transportapi

(Full conversation here).

Some interesting questions emerge from the thread:

  • Aral Balkan: “How’s this not closing off open data via a proprietary system only to license it commercially via an API?”
  • Emer Coleman: “We are DaaS provider. 1,000 hits a day for free then charge per hit with SLA’s once exceeded but also don’t have any IP on downstream products or services and more open licensing”.

The thread goes on and on with similarly opposing views. The question emerging is one: is there a (moral) obligation for Open Data users to be as open as the starting data?

I will take the “risk” of being seen as an Open Data moderate: my view is that this question doesn’t have a straight answer, it all depends on the level of maturity of the Open Data movement in that specific context and the product. Once again, as in TfL’s case, we’re talking about a relevant amount of real-time data. In this specific case, the data is heavily modified by Transport API to make it cleaner. It is a relevant chunk of work. It would be unsustainable to provide it for free and without registration the service level would soon degrade. Hence, once again we need a compromise. Building sustainable businesses on top of Open Data is still something new. But sticking to the legal: the licence does not place limitations on the use of the data. This can be open enough for some and not for others. “Open Data is a broad church”, says Jonathan Raper in the same thread. Sustainable Open Data-powered businesses create a virtuous circle that encourages more data releases, and I think we should welcome it.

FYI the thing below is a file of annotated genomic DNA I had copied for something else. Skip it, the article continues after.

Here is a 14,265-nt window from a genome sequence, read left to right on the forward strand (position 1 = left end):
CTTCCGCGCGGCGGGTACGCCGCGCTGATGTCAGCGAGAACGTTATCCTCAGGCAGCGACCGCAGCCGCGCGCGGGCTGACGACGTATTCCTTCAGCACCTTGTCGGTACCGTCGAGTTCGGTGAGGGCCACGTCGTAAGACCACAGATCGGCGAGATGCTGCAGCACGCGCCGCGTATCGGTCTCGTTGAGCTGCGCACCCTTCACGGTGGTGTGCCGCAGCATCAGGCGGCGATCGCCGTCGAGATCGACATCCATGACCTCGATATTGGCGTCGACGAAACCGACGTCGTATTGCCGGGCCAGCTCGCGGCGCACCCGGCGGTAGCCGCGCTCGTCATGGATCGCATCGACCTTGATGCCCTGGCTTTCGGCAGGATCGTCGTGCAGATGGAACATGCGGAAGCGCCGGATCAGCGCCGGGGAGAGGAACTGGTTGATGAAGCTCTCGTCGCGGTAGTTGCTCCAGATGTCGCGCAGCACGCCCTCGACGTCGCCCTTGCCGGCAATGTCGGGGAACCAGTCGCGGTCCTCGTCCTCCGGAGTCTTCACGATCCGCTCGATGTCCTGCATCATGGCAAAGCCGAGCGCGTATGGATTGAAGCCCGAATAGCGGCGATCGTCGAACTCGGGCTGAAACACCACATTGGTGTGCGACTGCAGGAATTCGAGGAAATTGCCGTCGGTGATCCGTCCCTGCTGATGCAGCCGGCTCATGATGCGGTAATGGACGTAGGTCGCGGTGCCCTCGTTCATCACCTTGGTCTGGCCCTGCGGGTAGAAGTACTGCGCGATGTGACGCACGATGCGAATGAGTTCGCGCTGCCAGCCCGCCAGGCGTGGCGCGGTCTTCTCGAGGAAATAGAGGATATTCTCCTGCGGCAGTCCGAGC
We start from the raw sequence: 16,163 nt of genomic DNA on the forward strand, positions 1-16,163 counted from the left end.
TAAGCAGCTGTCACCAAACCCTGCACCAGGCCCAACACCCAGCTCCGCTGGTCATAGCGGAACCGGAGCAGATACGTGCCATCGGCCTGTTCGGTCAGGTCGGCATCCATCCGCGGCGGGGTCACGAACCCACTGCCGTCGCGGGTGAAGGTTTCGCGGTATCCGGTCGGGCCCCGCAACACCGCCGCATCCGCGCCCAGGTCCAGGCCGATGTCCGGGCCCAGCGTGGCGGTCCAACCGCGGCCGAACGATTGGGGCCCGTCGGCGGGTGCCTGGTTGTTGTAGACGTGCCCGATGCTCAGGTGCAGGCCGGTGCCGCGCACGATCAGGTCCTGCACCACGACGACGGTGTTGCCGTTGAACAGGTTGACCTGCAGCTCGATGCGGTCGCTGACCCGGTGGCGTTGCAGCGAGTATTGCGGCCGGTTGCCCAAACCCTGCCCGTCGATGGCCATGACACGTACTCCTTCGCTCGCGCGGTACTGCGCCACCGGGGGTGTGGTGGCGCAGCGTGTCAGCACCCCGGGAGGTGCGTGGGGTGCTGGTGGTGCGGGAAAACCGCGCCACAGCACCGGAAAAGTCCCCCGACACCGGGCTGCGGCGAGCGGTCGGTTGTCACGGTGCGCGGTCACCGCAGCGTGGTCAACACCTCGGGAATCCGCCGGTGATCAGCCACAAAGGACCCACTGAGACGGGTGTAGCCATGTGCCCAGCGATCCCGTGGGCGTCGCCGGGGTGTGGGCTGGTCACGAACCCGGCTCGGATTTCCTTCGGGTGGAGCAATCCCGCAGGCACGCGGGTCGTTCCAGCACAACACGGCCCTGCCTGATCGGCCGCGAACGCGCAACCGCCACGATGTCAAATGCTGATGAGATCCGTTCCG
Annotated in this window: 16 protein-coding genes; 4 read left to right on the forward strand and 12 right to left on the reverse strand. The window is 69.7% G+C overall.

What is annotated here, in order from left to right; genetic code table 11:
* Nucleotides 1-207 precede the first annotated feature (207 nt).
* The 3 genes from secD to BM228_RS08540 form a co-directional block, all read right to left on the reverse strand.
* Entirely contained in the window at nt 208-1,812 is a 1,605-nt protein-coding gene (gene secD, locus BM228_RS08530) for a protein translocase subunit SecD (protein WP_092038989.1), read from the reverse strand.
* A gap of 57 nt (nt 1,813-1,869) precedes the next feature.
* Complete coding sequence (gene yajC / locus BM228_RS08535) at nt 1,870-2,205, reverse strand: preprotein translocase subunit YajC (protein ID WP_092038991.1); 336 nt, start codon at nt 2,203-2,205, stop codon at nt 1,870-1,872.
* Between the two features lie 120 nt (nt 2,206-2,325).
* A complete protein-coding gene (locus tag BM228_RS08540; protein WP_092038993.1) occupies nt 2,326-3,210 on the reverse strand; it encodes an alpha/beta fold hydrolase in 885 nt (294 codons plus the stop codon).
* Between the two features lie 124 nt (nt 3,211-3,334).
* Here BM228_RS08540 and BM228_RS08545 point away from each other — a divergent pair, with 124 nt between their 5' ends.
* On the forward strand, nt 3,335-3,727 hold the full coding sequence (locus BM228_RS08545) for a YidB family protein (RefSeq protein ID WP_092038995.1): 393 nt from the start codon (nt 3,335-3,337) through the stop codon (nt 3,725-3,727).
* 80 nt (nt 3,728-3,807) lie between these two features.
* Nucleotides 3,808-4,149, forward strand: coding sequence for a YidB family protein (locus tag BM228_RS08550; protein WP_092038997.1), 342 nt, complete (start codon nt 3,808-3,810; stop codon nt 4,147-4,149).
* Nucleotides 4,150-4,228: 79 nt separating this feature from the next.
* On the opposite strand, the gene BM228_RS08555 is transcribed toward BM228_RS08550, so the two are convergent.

One final note: we should probably stop capitalising the words “open data” and accept that multiple views will always be possible. Once again, open data is a compromise, as this debate shows. By keeping it on we can make that compromise produce useful results and the openness agenda advance.